The Unity of the Universe by D. W. Sciama
Finished reading on November 23, 2013
The Unity of the Universe starts from finding out the scale of the Universe / from how to measure the circumference of the Earth, how to find out how far the Moon is and how to determine distances between the planets and the Sun. It then goes on with the measurement of the stellar parallax and how big the Milky Way galaxy is. What I found curious is also how the astronomers found out the shape of the Milky Way. Sure, there are lots of spiral galaxies around, but how do you actually determine a spiral shape when you’re in the galaxy?
This book was first published in 1959, so it makes for an interesting reading, as in 1959 the microwave background radiation was still 5 years in the future, so you can read both about the evolving universe theory and the steady state theory of the Universe. Plus there’s a little about the formation of the galaxies and the chemical elements, so it’s quite interesting. And naturally general theory of relativity! So there’s all the essentials in this rather short book with clear and simple illustrations and not too much mathematics is needed to understand everything.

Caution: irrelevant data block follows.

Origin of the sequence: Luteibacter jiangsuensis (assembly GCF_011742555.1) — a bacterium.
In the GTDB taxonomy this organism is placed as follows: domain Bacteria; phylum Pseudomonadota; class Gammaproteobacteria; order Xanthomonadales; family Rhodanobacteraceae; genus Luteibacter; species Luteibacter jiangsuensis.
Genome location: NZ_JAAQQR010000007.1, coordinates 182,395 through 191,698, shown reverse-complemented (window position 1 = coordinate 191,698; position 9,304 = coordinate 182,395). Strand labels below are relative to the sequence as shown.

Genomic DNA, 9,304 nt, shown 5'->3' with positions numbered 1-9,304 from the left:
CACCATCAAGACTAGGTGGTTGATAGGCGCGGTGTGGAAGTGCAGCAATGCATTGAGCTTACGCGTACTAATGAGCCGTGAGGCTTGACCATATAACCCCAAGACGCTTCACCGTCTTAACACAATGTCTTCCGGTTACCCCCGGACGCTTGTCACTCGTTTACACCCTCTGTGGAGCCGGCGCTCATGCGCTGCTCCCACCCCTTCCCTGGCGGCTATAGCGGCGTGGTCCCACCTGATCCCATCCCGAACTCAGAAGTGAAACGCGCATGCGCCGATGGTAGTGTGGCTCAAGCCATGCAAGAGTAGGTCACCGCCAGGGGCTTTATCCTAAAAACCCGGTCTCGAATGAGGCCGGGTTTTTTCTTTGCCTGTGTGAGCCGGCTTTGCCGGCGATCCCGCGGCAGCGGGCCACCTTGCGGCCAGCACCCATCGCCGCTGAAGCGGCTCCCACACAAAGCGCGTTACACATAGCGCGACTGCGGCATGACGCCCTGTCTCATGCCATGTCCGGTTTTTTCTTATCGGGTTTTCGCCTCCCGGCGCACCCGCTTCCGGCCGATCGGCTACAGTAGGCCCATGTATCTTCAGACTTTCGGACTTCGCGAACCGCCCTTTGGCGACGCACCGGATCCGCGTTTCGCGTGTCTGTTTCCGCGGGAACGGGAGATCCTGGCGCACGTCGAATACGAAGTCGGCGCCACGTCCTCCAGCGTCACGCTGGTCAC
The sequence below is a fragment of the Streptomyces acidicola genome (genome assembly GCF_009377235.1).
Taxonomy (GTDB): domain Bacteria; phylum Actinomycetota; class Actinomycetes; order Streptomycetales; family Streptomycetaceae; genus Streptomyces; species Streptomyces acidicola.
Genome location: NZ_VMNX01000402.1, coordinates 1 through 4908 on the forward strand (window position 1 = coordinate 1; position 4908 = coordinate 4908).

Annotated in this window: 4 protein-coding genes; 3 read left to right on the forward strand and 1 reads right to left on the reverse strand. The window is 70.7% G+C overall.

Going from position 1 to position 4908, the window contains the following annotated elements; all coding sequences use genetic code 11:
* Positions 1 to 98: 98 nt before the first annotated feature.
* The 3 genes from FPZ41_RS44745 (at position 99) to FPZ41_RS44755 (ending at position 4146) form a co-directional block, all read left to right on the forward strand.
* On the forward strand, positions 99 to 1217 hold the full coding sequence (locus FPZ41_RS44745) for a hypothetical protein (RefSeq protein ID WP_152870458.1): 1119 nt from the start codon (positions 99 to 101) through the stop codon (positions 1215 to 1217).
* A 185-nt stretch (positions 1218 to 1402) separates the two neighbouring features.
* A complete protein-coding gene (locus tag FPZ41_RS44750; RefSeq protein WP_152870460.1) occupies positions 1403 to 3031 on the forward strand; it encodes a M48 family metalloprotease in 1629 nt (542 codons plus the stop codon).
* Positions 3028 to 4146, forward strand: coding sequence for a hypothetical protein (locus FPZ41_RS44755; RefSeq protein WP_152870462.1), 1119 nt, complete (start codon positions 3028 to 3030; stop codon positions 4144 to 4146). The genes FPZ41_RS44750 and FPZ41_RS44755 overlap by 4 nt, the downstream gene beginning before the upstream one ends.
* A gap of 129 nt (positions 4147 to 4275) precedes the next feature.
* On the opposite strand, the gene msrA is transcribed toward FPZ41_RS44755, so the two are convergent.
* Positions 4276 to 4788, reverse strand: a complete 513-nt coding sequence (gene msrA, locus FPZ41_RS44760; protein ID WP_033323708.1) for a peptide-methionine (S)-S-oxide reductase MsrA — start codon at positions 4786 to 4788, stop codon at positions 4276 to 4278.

Dennis William Sciama was a British physicist, who did his doctoral thesis under Paul Dirac (you can find a review of one of his biographies “The Strangest Man” here) and is considered one of the fathers of modern cosmology. And Stephen Hawking and Martin Rees were some of his doctoral students.